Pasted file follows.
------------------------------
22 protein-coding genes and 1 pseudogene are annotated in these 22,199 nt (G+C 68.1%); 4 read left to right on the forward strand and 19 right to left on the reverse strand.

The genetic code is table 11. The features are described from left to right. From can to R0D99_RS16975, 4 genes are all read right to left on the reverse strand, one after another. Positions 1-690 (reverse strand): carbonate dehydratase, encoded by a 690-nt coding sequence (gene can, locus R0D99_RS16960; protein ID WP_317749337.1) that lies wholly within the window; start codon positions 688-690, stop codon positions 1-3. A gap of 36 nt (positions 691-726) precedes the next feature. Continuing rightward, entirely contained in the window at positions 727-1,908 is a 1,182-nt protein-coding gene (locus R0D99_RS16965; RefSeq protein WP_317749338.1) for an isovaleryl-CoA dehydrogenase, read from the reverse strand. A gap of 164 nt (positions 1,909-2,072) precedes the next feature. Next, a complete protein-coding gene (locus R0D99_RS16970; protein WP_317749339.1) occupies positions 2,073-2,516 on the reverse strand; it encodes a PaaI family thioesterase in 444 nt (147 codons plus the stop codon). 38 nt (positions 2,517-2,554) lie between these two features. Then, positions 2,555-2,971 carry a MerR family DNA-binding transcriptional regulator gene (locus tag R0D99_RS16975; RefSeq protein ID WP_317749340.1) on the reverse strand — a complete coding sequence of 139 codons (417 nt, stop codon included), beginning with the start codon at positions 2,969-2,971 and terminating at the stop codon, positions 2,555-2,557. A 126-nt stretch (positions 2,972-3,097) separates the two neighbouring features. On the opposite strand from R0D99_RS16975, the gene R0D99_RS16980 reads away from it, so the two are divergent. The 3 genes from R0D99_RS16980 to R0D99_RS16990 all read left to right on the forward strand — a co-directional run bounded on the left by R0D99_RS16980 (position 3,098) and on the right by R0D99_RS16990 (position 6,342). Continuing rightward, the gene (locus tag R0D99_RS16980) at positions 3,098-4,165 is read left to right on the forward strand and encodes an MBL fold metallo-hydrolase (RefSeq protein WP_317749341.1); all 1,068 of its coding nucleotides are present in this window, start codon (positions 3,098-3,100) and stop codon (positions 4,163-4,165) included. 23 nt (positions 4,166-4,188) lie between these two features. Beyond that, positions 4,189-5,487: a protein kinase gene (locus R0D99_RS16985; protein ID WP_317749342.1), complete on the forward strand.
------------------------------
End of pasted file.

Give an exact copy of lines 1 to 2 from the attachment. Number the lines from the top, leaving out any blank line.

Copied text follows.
22 protein-coding genes and 1 pseudogene are annotated in these 22,199 nt (G+C 68.1%); 4 read left to right on the forward strand and 19 right to left on the reverse strand.

The genetic code is table 11. The features are described from left to right. From can to R0D99_RS16975, 4 genes are all read right to left on the reverse strand, one after another. Positions 1-690 (reverse strand): carbonate dehydratase, encoded by a 690-nt coding sequence (gene can, locus R0D99_RS16960; protein ID WP_317749337.1) that lies wholly within the window; start codon positions 688-690, stop codon positions 1-3. A gap of 36 nt (positions 691-726) precedes the next feature. Continuing rightward, entirely contained in the window at positions 727-1,908 is a 1,182-nt protein-coding gene (locus R0D99_RS16965; RefSeq protein WP_317749338.1) for an isovaleryl-CoA dehydrogenase, read from the reverse strand. A gap of 164 nt (positions 1,909-2,072) precedes the next feature. Next, a complete protein-coding gene (locus R0D99_RS16970; protein WP_317749339.1) occupies positions 2,073-2,516 on the reverse strand; it encodes a PaaI family thioesterase in 444 nt (147 codons plus the stop codon). 38 nt (positions 2,517-2,554) lie between these two features. Then, positions 2,555-2,971 carry a MerR family DNA-binding transcriptional regulator gene (locus tag R0D99_RS16975; RefSeq protein ID WP_317749340.1) on the reverse strand — a complete coding sequence of 139 codons (417 nt, stop codon included), beginning with the start codon at positions 2,969-2,971 and terminating at the stop codon, positions 2,555-2,557. A 126-nt stretch (positions 2,972-3,097) separates the two neighbouring features. On the opposite strand from R0D99_RS16975, the gene R0D99_RS16980 reads away from it, so the two are divergent. The 3 genes from R0D99_RS16980 to R0D99_RS16990 all read left to right on the forward strand — a co-directional run bounded on the left by R0D99_RS16980 (position 3,098) and on the right by R0D99_RS16990 (position 6,342). Continuing rightward, the gene (locus tag R0D99_RS16980) at positions 3,098-4,165 is read left to right on the forward strand and encodes an MBL fold metallo-hydrolase (RefSeq protein WP_317749341.1); all 1,068 of its coding nucleotides are present in this window, start codon (positions 3,098-3,100) and stop codon (positions 4,163-4,165) included. 23 nt (positions 4,166-4,188) lie between these two features. Beyond that, positions 4,189-5,487: a protein kinase gene (locus R0D99_RS16985; protein ID WP_317749342.1), complete on the forward strand.